What a surprise! A clear, calm, dry day, and the sun even shone. Right off the bus, on the busy New Chester Road, I noticed that the severely trimmed Hawthorn hedge was full of lichen. Despite all the traffic, the air must be cleaner than expected.
All through Eastham woods there were trees down, the legacy of storms Arwen and Barra. A superseded sign on the gate said “Attention keep out. Unsafe storm-damaged and windthrown trees ahead. Footpath closed for storm clear up works and your protection.” The gate was open, though, and most of the path blockages had been cleared. Some trees had snapped clean off, while some had failed at ground level and the whole root-plate was upended.
At one spot, where an old poplar had fallen across a wall and the path, there was an interesting chainsaw cross-section of the multiple trunks and the stems of the Ivy.
All was quiet and still in the damp air. We could hear the distant rumble of the New Chester Road behind us, the bell of Christ the King church striking 11 and a rugby coach shouting instructions to his young players. On the lawn by the Leverhulme Sports club were three Blackbirds, a Robin and a Song Thrush, all pecking about. One of the Blackbirds kept running at the thrush as if to see it off its territory.
The songbirds were all quiet and furtive, but we spotted plenty of Magpies and Wood Pigeons. One broken tree had a Wren clinging to it, and a Jay flew in to have a look at us.
We stopped to look at the remains of the massive old Beech tree. It was once Wirral’s tallest tree at 80 feet high, but it may have been down for 20 years, now. It has been left to rot and enrich the woods. There isn’t much of it left, but it supports lots of mosses and fungi. We were able to recognise and name Jelly Ear and Candlesnuff, and also admired this pretty one which we don’t know.
On the way back we spotted a little mouse darting around the “mouth” of the old tree, although it moved too fast to be photographed. Yet another gift from the old tree to the woodland community.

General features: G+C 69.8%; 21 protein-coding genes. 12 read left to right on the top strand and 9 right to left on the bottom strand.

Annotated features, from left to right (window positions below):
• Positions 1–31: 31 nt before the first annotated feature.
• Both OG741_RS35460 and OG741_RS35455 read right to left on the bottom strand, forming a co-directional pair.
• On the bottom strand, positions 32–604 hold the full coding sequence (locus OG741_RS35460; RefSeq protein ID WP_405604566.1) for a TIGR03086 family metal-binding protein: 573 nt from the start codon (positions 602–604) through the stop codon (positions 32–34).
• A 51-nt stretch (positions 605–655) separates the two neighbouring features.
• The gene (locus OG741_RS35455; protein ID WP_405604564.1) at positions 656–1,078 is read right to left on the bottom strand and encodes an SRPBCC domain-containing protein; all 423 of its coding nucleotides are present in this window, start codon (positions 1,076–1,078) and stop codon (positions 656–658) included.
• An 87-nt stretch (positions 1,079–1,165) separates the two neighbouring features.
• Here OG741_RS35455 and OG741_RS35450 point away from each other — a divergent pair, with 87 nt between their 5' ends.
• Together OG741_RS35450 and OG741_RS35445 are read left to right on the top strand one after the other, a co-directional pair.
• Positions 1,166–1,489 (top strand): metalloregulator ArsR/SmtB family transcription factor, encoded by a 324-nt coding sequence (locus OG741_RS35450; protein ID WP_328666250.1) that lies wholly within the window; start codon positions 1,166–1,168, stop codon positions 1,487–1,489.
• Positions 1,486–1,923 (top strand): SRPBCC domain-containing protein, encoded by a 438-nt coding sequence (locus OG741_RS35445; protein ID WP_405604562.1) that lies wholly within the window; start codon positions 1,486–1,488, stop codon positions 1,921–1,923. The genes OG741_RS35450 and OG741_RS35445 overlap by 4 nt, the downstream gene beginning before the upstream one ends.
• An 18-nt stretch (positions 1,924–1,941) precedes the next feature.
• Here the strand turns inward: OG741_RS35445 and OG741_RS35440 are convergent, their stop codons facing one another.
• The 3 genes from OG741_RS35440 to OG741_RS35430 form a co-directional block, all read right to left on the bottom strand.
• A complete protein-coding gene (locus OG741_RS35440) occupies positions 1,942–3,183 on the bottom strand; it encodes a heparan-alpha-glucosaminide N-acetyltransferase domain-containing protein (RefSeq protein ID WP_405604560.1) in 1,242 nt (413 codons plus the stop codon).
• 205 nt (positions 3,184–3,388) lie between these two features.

In sheltered areas some trees were still in leaf. Hazels and Sycamores still had some yellowing foliage, while the retained autumn leaves of the young Oaks and Beeches glowed when the sun caught them.
The Ranger’s office was closed so we had no special views of the birds on the feeders in the garden at the back. We sat at the picnic tables and thought there was a Redwing in the undergrowth, but couldn’t see it clearly. The tide was well out, leaving sandbanks in the river Mersey. There were a few gulls on them, and an Egret, but they were all too far out to identify. This is the view up the river south-eastwards, towards Helsby and Frodsham.
We walked northwards a bit along the Wirral Circular trail, as far as Job’s Ferry. A sign there says it is 2.5 miles to Port Sunlight station, so maybe we will try that one day. We were also looking for winter wildflowers, but all we found were one solitary Dandelion and a couple of Gorse bushes.
There will be no more Sunday group walks now until 23rd Jan, although I may be out and about in local parks, weather permitting, looking for signs of spring. Happy Christmas and New Year to all
Public transport details: Chester bus 1 from Sir Thomas Street at 10.12, arriving New Chester Road / opp Woodyear Road at 10.50. Returned on the X1 from New Chester Road / Allport Road at 2.50. arriving Liverpool 3.20.